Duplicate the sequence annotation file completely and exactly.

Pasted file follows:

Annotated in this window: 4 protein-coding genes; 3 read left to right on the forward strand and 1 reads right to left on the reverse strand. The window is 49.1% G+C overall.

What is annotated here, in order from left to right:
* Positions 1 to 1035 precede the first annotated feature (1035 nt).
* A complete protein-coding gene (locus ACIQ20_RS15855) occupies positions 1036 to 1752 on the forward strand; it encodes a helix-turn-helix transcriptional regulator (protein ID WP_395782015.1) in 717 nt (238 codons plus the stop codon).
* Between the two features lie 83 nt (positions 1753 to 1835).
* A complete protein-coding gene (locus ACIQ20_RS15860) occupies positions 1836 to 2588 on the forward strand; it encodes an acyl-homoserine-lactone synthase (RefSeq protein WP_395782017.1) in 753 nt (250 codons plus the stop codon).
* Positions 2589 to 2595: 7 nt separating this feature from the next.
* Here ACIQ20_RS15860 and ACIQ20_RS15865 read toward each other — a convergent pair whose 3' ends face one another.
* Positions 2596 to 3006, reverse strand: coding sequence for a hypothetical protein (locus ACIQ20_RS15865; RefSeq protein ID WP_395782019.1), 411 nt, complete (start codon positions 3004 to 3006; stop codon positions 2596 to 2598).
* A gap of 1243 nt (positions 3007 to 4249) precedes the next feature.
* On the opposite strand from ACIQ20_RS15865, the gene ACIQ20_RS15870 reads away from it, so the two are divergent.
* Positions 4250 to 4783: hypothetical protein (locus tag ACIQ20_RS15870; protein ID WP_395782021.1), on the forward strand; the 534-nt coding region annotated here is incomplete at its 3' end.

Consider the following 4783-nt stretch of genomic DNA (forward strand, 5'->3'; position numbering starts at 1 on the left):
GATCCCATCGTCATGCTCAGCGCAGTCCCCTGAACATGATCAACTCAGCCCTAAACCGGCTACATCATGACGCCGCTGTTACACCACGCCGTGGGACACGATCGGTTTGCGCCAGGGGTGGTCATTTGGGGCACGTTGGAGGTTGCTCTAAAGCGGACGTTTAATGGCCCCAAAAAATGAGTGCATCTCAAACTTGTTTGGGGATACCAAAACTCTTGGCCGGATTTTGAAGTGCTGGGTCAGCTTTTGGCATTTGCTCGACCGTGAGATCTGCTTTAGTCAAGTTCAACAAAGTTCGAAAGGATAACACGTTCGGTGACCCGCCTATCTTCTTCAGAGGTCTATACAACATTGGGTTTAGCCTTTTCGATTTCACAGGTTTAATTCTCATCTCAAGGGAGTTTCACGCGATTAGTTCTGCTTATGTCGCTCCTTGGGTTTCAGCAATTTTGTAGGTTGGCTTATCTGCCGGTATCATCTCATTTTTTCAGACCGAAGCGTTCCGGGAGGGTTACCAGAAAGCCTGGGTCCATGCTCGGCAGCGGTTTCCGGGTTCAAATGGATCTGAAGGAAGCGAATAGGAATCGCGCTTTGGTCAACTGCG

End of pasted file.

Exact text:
Annotated in this window: 4 protein-coding genes; 3 read left to right on the forward strand and 1 reads right to left on the reverse strand. The window is 49.1% G+C overall.

What is annotated here, in order from left to right:
* Positions 1 to 1035 precede the first annotated feature (1035 nt).
* A complete protein-coding gene (locus ACIQ20_RS15855) occupies positions 1036 to 1752 on the forward strand; it encodes a helix-turn-helix transcriptional regulator (protein ID WP_395782015.1) in 717 nt (238 codons plus the stop codon).
* Between the two features lie 83 nt (positions 1753 to 1835).
* A complete protein-coding gene (locus ACIQ20_RS15860) occupies positions 1836 to 2588 on the forward strand; it encodes an acyl-homoserine-lactone synthase (RefSeq protein WP_395782017.1) in 753 nt (250 codons plus the stop codon).
* Positions 2589 to 2595: 7 nt separating this feature from the next.
* Here ACIQ20_RS15860 and ACIQ20_RS15865 read toward each other — a convergent pair whose 3' ends face one another.
* Positions 2596 to 3006, reverse strand: coding sequence for a hypothetical protein (locus ACIQ20_RS15865; RefSeq protein ID WP_395782019.1), 411 nt, complete (start codon positions 3004 to 3006; stop codon positions 2596 to 2598).
* A gap of 1243 nt (positions 3007 to 4249) precedes the next feature.
* On the opposite strand from ACIQ20_RS15865, the gene ACIQ20_RS15870 reads away from it, so the two are divergent.
* Positions 4250 to 4783: hypothetical protein (locus tag ACIQ20_RS15870; protein ID WP_395782021.1), on the forward strand; the 534-nt coding region annotated here is incomplete at its 3' end.

Consider the following 4783-nt stretch of genomic DNA (forward strand, 5'->3'; position numbering starts at 1 on the left):
GATCCCATCGTCATGCTCAGCGCAGTCCCCTGAACATGATCAACTCAGCCCTAAACCGGCTACATCATGACGCCGCTGTTACACCACGCCGTGGGACACGATCGGTTTGCGCCAGGGGTGGTCATTTGGGGCACGTTGGAGGTTGCTCTAAAGCGGACGTTTAATGGCCCCAAAAAATGAGTGCATCTCAAACTTGTTTGGGGATACCAAAACTCTTGGCCGGATTTTGAAGTGCTGGGTCAGCTTTTGGCATTTGCTCGACCGTGAGATCTGCTTTAGTCAAGTTCAACAAAGTTCGAAAGGATAACACGTTCGGTGACCCGCCTATCTTCTTCAGAGGTCTATACAACATTGGGTTTAGCCTTTTCGATTTCACAGGTTTAATTCTCATCTCAAGGGAGTTTCACGCGATTAGTTCTGCTTATGTCGCTCCTTGGGTTTCAGCAATTTTGTAGGTTGGCTTATCTGCCGGTATCATCTCATTTTTTCAGACCGAAGCGTTCCGGGAGGGTTACCAGAAAGCCTGGGTCCATGCTCGGCAGCGGTTTCCGGGTTCAAATGGATCTGAAGGAAGCGAATAGGAATCGCGCTTTGGTCAACTGCG